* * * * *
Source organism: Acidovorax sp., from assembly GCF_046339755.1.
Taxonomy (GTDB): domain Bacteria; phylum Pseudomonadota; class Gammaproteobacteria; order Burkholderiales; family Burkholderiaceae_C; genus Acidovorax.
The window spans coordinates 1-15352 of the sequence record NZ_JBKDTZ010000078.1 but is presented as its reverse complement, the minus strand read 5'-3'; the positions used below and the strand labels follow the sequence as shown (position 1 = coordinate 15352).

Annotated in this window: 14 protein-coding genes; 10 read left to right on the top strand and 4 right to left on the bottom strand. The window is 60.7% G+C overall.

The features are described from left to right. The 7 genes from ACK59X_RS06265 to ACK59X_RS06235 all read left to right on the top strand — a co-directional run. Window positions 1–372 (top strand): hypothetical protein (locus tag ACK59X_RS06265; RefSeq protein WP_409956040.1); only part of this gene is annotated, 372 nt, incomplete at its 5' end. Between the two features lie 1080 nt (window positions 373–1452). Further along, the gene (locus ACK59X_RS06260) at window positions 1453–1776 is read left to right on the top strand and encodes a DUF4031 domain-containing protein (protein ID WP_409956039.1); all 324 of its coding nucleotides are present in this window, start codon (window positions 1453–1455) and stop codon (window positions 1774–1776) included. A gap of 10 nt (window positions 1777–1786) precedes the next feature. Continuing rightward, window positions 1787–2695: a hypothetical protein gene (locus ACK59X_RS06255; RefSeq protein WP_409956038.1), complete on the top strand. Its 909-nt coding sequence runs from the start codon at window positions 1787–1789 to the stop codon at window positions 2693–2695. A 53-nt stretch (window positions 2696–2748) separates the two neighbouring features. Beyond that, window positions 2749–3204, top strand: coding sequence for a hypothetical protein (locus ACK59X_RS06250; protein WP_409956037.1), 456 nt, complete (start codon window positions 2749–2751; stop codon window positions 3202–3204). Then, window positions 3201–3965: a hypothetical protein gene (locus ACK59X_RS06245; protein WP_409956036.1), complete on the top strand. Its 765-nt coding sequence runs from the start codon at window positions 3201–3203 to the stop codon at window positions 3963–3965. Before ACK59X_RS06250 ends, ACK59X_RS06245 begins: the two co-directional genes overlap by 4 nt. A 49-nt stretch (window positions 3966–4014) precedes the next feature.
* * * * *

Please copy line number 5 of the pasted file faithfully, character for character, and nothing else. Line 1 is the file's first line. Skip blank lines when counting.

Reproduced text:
The features are described from left to right. The 7 genes from ACK59X_RS06265 to ACK59X_RS06235 all read left to right on the top strand — a co-directional run. Window positions 1–372 (top strand): hypothetical protein (locus tag ACK59X_RS06265; RefSeq protein WP_409956040.1); only part of this gene is annotated, 372 nt, incomplete at its 5' end. Between the two features lie 1080 nt (window positions 373–1452). Further along, the gene (locus ACK59X_RS06260) at window positions 1453–1776 is read left to right on the top strand and encodes a DUF4031 domain-containing protein (protein ID WP_409956039.1); all 324 of its coding nucleotides are present in this window, start codon (window positions 1453–1455) and stop codon (window positions 1774–1776) included. A gap of 10 nt (window positions 1777–1786) precedes the next feature. Continuing rightward, window positions 1787–2695: a hypothetical protein gene (locus ACK59X_RS06255; RefSeq protein WP_409956038.1), complete on the top strand. Its 909-nt coding sequence runs from the start codon at window positions 1787–1789 to the stop codon at window positions 2693–2695. A 53-nt stretch (window positions 2696–2748) separates the two neighbouring features. Beyond that, window positions 2749–3204, top strand: coding sequence for a hypothetical protein (locus ACK59X_RS06250; protein WP_409956037.1), 456 nt, complete (start codon window positions 2749–2751; stop codon window positions 3202–3204). Then, window positions 3201–3965: a hypothetical protein gene (locus ACK59X_RS06245; protein WP_409956036.1), complete on the top strand. Its 765-nt coding sequence runs from the start codon at window positions 3201–3203 to the stop codon at window positions 3963–3965. Before ACK59X_RS06250 ends, ACK59X_RS06245 begins: the two co-directional genes overlap by 4 nt. A 49-nt stretch (window positions 3966–4014) precedes the next feature.